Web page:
Lincoln responded with both humility and determination. The humility came from a sense that whatever ship carried him on life’s rough waters, he was not the captain but merely a subject of the divine force–call it fate or God or the “Almighty Architect” of existence. The determination came from a sense that however humble his station, Lincoln was no idle passenger but a sailor on deck with a job to do. In his strange combination of profound deference to divine authority and a willful exercise of his own meager power, Lincoln achieved transcendent wisdom.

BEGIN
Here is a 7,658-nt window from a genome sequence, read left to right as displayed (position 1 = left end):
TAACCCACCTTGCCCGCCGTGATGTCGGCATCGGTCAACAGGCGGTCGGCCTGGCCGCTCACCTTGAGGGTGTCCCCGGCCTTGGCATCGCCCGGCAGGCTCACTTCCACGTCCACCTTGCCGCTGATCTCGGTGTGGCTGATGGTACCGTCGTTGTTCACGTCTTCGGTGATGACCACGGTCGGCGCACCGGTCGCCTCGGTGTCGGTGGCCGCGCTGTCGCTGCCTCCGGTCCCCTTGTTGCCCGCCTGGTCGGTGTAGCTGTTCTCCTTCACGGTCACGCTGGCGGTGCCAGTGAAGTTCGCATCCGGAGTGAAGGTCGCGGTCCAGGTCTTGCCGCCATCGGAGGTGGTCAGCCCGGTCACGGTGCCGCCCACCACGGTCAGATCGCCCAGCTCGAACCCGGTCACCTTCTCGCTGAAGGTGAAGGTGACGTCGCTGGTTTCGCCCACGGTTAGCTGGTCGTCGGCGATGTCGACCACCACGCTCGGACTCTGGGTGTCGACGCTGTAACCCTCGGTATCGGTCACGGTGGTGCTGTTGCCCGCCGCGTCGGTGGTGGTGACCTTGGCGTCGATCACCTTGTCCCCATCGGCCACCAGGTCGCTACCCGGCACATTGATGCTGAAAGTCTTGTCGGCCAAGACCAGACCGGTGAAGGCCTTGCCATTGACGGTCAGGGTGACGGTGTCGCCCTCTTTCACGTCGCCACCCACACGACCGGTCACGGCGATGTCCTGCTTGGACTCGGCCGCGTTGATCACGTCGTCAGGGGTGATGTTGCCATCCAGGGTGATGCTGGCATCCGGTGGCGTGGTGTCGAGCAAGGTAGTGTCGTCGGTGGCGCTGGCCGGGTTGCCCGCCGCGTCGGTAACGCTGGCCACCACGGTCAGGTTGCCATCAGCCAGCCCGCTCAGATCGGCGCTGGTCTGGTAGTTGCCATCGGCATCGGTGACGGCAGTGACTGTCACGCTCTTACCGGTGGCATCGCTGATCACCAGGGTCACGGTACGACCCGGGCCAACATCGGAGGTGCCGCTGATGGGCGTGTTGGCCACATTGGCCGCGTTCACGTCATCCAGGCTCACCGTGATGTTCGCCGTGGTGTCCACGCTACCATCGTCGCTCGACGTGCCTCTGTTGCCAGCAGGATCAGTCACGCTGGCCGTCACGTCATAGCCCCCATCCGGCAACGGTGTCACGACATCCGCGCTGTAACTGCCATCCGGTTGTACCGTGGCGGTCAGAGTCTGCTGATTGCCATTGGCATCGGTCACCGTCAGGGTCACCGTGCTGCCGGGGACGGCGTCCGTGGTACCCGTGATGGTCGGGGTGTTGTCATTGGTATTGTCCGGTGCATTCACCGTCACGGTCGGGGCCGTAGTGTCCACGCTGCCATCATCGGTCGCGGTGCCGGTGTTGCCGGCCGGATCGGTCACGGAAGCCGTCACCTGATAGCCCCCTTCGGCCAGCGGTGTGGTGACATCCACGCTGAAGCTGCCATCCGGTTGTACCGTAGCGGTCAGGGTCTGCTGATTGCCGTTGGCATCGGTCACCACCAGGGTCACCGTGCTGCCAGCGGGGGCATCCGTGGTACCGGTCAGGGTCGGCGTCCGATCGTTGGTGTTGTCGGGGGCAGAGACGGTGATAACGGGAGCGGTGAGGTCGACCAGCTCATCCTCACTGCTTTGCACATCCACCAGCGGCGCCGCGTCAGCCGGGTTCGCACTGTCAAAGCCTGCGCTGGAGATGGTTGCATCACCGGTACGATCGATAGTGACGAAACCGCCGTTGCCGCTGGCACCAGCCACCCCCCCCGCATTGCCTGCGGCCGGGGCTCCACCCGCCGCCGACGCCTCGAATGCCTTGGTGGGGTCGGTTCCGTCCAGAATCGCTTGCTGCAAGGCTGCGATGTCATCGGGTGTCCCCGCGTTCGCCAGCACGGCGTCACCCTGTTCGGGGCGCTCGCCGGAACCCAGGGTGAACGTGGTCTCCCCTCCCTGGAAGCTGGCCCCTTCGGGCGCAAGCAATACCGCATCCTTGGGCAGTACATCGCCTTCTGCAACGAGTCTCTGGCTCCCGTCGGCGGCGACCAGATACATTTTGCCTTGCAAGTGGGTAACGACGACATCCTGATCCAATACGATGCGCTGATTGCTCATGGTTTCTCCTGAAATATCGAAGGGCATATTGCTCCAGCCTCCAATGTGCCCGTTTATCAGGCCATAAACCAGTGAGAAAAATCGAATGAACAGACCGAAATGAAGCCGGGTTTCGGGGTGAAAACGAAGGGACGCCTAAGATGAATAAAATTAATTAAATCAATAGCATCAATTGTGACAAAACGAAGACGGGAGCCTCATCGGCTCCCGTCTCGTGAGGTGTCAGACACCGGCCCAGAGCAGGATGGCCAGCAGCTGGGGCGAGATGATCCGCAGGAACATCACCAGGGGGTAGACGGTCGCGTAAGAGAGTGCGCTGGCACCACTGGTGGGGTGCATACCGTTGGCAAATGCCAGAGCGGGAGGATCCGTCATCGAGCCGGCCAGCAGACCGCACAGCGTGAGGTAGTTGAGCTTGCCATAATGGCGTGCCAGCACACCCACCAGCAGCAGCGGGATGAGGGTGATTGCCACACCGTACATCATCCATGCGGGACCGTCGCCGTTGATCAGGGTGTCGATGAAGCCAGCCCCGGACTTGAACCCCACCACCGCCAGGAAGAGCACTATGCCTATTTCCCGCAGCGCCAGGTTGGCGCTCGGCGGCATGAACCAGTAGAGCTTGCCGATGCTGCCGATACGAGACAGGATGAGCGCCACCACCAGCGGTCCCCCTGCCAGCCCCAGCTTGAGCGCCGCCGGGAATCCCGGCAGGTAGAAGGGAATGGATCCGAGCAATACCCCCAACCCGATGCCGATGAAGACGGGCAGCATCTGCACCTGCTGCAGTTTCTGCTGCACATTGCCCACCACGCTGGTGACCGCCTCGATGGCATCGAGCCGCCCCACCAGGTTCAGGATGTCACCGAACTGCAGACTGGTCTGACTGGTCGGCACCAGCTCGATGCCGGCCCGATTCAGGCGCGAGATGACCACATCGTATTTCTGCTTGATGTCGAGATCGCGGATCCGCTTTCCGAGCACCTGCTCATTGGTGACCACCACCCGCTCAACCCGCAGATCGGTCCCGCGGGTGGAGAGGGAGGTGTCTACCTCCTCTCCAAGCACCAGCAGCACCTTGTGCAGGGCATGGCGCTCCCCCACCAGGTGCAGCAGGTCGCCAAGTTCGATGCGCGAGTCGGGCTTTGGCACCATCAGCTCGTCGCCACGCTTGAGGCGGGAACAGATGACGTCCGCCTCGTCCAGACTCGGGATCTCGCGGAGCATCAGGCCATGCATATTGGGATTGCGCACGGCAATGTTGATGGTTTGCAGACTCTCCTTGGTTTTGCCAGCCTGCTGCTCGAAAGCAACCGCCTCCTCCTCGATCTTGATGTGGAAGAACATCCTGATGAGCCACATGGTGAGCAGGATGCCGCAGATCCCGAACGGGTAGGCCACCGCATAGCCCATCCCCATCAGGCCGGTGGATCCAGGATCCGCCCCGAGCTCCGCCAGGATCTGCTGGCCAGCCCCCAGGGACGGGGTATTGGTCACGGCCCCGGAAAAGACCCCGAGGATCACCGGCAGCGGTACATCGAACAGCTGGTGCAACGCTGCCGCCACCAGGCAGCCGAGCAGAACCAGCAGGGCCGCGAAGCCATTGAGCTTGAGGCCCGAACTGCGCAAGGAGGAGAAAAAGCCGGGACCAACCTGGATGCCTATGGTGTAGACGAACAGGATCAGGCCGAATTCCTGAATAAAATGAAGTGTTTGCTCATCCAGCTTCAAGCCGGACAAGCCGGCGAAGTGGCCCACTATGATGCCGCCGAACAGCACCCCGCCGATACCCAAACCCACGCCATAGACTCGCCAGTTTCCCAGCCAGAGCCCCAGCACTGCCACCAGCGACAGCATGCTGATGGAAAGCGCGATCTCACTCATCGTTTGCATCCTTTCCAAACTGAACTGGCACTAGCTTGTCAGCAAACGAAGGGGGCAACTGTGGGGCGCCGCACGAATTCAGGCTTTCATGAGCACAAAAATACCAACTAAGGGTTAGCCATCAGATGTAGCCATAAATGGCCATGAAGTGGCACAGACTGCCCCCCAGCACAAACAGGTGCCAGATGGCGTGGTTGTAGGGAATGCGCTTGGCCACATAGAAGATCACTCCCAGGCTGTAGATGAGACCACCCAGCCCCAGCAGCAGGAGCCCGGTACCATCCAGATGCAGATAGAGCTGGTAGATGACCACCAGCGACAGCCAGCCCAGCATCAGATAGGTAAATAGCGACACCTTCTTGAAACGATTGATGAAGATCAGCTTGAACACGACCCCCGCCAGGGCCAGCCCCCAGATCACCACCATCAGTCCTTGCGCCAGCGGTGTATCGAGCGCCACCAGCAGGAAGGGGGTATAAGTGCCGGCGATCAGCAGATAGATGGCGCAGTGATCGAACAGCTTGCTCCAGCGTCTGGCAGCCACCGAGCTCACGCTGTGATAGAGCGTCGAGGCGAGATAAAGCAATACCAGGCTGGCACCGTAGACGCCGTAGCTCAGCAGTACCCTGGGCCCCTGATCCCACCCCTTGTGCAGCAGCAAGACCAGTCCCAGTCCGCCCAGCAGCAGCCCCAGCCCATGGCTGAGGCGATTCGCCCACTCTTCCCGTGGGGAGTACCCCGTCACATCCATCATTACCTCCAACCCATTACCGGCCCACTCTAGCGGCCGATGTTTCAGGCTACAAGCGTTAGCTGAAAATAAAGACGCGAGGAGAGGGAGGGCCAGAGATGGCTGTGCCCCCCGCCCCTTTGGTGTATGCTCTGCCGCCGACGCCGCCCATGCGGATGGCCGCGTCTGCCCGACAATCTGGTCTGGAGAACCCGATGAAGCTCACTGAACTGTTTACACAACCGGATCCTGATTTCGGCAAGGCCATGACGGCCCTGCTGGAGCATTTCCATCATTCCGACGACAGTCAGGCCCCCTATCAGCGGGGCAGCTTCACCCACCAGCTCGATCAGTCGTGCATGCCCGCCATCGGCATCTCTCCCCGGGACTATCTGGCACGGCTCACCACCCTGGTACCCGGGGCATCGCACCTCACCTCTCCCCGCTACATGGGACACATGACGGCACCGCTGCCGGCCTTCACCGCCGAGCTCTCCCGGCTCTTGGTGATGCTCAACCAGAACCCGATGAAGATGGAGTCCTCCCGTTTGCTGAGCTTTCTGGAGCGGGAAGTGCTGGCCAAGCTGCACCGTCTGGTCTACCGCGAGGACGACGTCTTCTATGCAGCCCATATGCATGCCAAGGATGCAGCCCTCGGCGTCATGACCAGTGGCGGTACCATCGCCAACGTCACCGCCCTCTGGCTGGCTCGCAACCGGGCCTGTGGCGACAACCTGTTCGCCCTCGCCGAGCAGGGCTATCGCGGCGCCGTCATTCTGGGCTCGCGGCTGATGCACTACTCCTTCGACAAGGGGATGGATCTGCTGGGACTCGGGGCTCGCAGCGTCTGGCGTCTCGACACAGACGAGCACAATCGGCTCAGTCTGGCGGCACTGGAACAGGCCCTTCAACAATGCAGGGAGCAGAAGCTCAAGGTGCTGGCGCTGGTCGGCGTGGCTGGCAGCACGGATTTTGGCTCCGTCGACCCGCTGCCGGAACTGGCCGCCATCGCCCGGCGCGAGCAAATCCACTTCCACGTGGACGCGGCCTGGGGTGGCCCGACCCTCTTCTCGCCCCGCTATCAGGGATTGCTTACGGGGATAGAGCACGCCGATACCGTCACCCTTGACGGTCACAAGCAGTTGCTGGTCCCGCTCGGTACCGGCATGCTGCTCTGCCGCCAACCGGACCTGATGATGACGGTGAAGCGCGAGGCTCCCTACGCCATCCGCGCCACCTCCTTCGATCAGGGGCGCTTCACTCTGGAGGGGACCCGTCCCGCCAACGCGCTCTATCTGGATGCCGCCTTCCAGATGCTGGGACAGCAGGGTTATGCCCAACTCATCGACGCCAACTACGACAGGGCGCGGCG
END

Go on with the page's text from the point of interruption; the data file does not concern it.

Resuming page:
Elizabeth Keckley, Mary Lincoln’s dressmaker, once told of watching the president drag himself into the room where she was fitting the First Lady. “His step was slow and heavy, and his face sad,” Keckley recalled. “Like a tired child he threw himself upon a sofa, and shaded his eyes with his hands. He was a complete picture of dejection.” He had just returned from the War Department, he said, where the news was “dark, dark everywhere.” Lincoln then took a small Bible from a stand near the sofa and began to read. “A quarter of an hour passed,” Keckley remembered, “and on glancing at the sofa the face of the president seemed more cheerful. The dejected look was gone; in fact, the countenance was lighted up with new resolution and hope.” Wanting to see what he was reading, Keckley pretended she had dropped something and went behind where Lincoln was sitting so that she could look over his shoulder. It was the Book of Job.